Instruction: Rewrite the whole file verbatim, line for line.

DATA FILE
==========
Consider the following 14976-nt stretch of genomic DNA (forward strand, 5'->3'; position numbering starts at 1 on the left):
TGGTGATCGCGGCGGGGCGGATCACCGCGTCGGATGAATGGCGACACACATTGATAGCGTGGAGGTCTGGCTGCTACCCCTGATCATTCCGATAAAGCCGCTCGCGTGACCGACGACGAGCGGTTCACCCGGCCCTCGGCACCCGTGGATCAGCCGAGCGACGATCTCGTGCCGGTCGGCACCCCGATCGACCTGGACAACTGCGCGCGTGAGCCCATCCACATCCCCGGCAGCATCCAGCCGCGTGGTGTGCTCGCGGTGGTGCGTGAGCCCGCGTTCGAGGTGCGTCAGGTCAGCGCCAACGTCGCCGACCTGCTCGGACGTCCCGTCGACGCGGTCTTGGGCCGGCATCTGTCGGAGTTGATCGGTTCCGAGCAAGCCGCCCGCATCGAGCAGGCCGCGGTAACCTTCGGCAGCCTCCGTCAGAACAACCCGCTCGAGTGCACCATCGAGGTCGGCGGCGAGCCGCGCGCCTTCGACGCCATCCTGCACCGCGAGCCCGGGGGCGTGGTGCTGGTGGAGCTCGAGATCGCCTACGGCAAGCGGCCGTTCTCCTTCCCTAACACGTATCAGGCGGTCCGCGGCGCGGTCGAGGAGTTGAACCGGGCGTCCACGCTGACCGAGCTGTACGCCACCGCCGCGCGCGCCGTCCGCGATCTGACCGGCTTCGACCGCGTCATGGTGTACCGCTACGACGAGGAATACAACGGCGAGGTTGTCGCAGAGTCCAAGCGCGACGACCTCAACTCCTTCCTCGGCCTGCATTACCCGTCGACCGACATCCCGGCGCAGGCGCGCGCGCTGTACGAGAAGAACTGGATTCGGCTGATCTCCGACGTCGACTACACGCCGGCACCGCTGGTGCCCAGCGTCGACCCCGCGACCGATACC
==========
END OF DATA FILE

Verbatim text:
Consider the following 14976-nt stretch of genomic DNA (forward strand, 5'->3'; position numbering starts at 1 on the left):
TGGTGATCGCGGCGGGGCGGATCACCGCGTCGGATGAATGGCGACACACATTGATAGCGTGGAGGTCTGGCTGCTACCCCTGATCATTCCGATAAAGCCGCTCGCGTGACCGACGACGAGCGGTTCACCCGGCCCTCGGCACCCGTGGATCAGCCGAGCGACGATCTCGTGCCGGTCGGCACCCCGATCGACCTGGACAACTGCGCGCGTGAGCCCATCCACATCCCCGGCAGCATCCAGCCGCGTGGTGTGCTCGCGGTGGTGCGTGAGCCCGCGTTCGAGGTGCGTCAGGTCAGCGCCAACGTCGCCGACCTGCTCGGACGTCCCGTCGACGCGGTCTTGGGCCGGCATCTGTCGGAGTTGATCGGTTCCGAGCAAGCCGCCCGCATCGAGCAGGCCGCGGTAACCTTCGGCAGCCTCCGTCAGAACAACCCGCTCGAGTGCACCATCGAGGTCGGCGGCGAGCCGCGCGCCTTCGACGCCATCCTGCACCGCGAGCCCGGGGGCGTGGTGCTGGTGGAGCTCGAGATCGCCTACGGCAAGCGGCCGTTCTCCTTCCCTAACACGTATCAGGCGGTCCGCGGCGCGGTCGAGGAGTTGAACCGGGCGTCCACGCTGACCGAGCTGTACGCCACCGCCGCGCGCGCCGTCCGCGATCTGACCGGCTTCGACCGCGTCATGGTGTACCGCTACGACGAGGAATACAACGGCGAGGTTGTCGCAGAGTCCAAGCGCGACGACCTCAACTCCTTCCTCGGCCTGCATTACCCGTCGACCGACATCCCGGCGCAGGCGCGCGCGCTGTACGAGAAGAACTGGATTCGGCTGATCTCCGACGTCGACTACACGCCGGCACCGCTGGTGCCCAGCGTCGACCCCGCGACCGATACC